What Our Editors Are Reading

Being editors of a literary magazine, we don’t often have much time on our hands. But when we do, we’re normally curled up and reading a good book.

Here’s what our editors have been reading over the past few weeks!

What am I (Tiegan) reading?

The Shadowhunter’s Codex

by Cassandra Clare and Joshua Lewis

the shadowhunter's codex.jpg

I’m just finishing up The Shadowhunter’s Codex by Cassandra Clare and Joshua Lewis. I first got hooked on Shadowhunters when I watched the TV show (featuring Katherine McNamara and Dominic Sherwood) and bought myself a copy of The Bane Chronicles. I received this book in particular as a surprise for my birthday from my big brother, along with Lady Midnight,  by the same author.


The Shadowhunter’s Codex is basically a fictional guide for humans wanting to become Shadowhunters: people who hunt the many varieties of demons. It’s also a helpful for young Shadowhunters who want to get to know the world they’re living in, and their history. It has scribbles all over it from the main characters of Shadowhunters.


If you’re a Cassandra Clare fan, this book is definitely helpful in terms of gaining an understanding of the world she has created.


What is Wesley reading?


The Argonauts


by Maggie Nelson

the argonauts.jpg

The Residue Years
by Mitchell S. Jackson
the residue years.jpg
Right now ,I’m reading two beautiful almost-memoirs: The Argonauts by Maggie Nelson and The Residue Years by Mitchell S. Jackson.
My friend Emily told me I had to read The Argonauts last summer, so I’m reading it now. It’s heavy on theory of sexuality, mental health, and feminism; it’s a personal story, but the sort of personal story your incredibly brilliant and well-read and poetic friend might tell you over a month’s worth of coffee dates. Nelson’s narration sprawls through historical anecdotes, academic rhetoric, samples of poetry and philosophical text. As a work of narrative art, it’s stunning; as a story, it’s puzzling and engaging and fresh.
I bought The Residue Years before attending a summer writing program where I took a fiction workshop under Mitchell S. Jackson. Residue Years is baffling—it’s between a memoir and a novel, between poetry and prose. Jackson’s sentences are beautiful, both mesmerizing in their precise, ever-changing rhythms and surprising in their mashed-up combinations of high and low diction. Jackson brings in the voices of the men and women he heard as a child in the drug- and crime-riddled parts of Portland, Oregon, and an incredible tonal awareness honed over years of graduate training in writing fiction. Residue Years is based largely on Jackson’s own life and his mom’s, but presents itself as the fictional story of Champ and Grace, a son and mother struggling with drug addiction and their own demons.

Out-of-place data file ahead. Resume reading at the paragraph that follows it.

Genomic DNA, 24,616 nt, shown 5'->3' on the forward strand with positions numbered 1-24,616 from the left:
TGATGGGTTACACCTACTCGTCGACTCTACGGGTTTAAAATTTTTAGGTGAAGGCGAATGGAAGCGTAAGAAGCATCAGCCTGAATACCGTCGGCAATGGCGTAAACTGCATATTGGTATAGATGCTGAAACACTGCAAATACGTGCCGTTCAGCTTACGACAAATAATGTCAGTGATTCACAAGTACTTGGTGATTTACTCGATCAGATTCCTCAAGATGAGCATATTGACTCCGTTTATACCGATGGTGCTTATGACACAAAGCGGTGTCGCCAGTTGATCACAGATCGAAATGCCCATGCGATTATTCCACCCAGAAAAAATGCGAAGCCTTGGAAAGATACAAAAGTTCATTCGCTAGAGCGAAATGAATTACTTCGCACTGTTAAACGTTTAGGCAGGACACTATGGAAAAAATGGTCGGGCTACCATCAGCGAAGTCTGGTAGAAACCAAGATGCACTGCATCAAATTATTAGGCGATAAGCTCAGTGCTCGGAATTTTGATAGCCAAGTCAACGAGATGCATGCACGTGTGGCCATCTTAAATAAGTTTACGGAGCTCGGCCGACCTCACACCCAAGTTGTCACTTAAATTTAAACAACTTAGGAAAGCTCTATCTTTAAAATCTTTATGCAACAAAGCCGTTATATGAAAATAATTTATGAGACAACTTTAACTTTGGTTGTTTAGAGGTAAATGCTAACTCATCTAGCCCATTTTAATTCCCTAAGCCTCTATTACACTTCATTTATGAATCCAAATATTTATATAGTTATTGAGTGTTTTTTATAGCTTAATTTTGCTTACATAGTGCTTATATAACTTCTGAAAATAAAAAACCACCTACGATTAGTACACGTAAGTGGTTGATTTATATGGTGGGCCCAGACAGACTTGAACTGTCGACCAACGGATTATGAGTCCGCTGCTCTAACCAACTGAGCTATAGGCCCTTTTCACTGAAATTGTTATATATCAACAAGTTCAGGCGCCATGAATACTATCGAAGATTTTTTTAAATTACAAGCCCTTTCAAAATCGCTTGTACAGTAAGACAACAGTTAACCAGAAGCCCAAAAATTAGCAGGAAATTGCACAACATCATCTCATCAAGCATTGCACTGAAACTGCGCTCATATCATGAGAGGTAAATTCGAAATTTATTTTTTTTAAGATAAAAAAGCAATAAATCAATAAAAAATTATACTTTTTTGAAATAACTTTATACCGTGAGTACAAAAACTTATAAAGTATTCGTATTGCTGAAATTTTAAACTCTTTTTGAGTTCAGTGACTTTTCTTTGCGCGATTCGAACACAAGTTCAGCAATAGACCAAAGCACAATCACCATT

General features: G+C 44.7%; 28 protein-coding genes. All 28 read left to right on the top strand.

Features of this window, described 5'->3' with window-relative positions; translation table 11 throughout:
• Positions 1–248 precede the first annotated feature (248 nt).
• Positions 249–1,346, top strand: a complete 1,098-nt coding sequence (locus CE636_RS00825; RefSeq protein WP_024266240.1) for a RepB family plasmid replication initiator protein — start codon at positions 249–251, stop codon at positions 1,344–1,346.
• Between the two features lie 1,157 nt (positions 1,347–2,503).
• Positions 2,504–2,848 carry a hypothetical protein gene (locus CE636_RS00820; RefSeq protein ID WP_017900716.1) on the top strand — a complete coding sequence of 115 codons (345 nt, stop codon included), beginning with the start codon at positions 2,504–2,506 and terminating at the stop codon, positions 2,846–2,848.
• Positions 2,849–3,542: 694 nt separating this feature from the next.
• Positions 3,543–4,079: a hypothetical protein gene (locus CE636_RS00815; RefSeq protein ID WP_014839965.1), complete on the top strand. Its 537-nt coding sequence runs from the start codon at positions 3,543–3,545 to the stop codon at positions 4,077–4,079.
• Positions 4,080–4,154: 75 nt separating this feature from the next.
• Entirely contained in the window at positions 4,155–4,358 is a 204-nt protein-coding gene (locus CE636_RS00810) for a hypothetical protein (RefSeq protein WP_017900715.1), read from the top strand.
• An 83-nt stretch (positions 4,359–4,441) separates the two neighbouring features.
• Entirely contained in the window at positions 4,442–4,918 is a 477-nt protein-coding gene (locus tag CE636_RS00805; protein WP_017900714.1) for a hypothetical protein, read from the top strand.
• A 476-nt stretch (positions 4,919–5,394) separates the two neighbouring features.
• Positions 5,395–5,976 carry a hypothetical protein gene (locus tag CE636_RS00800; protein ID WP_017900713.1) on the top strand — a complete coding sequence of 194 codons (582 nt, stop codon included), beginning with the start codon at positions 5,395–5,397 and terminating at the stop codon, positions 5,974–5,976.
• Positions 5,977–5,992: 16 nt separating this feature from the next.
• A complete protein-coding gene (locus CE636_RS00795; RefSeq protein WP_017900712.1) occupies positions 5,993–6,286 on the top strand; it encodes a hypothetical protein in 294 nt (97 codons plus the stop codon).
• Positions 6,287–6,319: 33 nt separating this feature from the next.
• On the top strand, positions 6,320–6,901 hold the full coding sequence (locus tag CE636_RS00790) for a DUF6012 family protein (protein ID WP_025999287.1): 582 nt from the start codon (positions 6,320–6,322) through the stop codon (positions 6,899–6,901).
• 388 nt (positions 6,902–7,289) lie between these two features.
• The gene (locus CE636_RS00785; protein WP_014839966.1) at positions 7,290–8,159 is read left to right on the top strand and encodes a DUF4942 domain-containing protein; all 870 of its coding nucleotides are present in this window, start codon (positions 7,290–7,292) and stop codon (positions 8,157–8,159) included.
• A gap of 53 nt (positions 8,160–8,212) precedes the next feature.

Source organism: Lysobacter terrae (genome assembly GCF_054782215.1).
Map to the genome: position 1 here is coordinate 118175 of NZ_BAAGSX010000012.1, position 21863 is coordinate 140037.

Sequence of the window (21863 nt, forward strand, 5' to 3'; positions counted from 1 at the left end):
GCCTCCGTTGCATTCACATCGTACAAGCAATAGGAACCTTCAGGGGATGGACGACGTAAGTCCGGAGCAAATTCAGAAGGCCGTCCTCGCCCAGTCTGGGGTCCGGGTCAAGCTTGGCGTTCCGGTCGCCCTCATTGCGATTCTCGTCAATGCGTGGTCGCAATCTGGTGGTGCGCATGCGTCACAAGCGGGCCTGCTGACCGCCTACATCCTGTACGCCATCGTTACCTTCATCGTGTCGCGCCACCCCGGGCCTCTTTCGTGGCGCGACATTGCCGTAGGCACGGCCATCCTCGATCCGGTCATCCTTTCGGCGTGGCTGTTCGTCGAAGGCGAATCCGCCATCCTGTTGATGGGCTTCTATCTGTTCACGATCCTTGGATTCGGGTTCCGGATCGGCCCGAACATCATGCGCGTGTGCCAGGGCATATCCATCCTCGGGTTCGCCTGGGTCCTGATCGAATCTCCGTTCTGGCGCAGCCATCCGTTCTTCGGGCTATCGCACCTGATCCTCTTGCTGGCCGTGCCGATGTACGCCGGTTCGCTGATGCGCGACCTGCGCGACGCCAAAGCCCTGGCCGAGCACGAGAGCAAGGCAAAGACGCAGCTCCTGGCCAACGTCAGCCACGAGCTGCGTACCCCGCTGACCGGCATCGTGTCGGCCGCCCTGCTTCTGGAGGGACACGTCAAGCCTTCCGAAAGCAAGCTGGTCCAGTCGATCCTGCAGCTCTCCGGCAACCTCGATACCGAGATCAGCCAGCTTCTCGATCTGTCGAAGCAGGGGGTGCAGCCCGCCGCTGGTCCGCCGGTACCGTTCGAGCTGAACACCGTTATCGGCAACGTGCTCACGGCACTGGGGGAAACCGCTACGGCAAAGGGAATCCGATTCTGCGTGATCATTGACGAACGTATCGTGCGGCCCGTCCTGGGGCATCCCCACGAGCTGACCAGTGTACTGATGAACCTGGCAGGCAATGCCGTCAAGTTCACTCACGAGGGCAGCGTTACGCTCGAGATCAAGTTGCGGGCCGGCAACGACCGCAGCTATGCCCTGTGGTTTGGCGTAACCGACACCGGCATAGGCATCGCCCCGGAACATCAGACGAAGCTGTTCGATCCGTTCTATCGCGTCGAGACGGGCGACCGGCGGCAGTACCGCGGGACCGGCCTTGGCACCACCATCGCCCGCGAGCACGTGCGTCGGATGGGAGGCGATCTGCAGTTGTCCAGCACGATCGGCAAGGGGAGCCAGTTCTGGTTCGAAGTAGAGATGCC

What is Rebecca reading?
Spook: Science Tackles the Afterlife
by Mary Roach
I just finished reading Spook: Science Tackles the Afterlife by Mary Roach. It was my first foray into Roach (despite the fact that her book Stiff has been sitting on my bookshelf for the last year and a half) and it’s honestly some of the most accessible pop science writing I’ve ever read. Spook was goofy, clever, and full of weird and bizarre science history – I’m talking fake ectoplasm made of sheep guts, a lady who gave birth to rabbits, and refrigerators that carry messages from the dead. I’d highly recommend this book, or any by Roach, if you want to read about what it’s like to enroll in medium school, or if you just need a reminder that history is a strange and foreign land.
What is Shonavee reading?
The Wheel of Time
by Robert Jordan
Robert Jordan
I’ve recently finished the 14 book fantasy epic, Wheel of Time by Robert Jordan. An epic is what you expect and epic is what you get in this series, which covers two years in the life of three friends, joined together by fate, as they fight the Dark One to save humanity and the world from complete obliteration. The huge cast of characters that are pulled in by the Taveren trio – Rand, Mat and Perrin – are all equally important as they play out their fated roles in The Last Battle. The details put into creating this universe is extreme and provides readers with an addictively immersive reading experience. As added incentive to read this incredible written work, the WoT will be following in the footsteps of George R. R. Martin’s Game of Thrones and is heading to home screens. Don’t miss out and pick up Eye of the World, book one in the series, ASAP!

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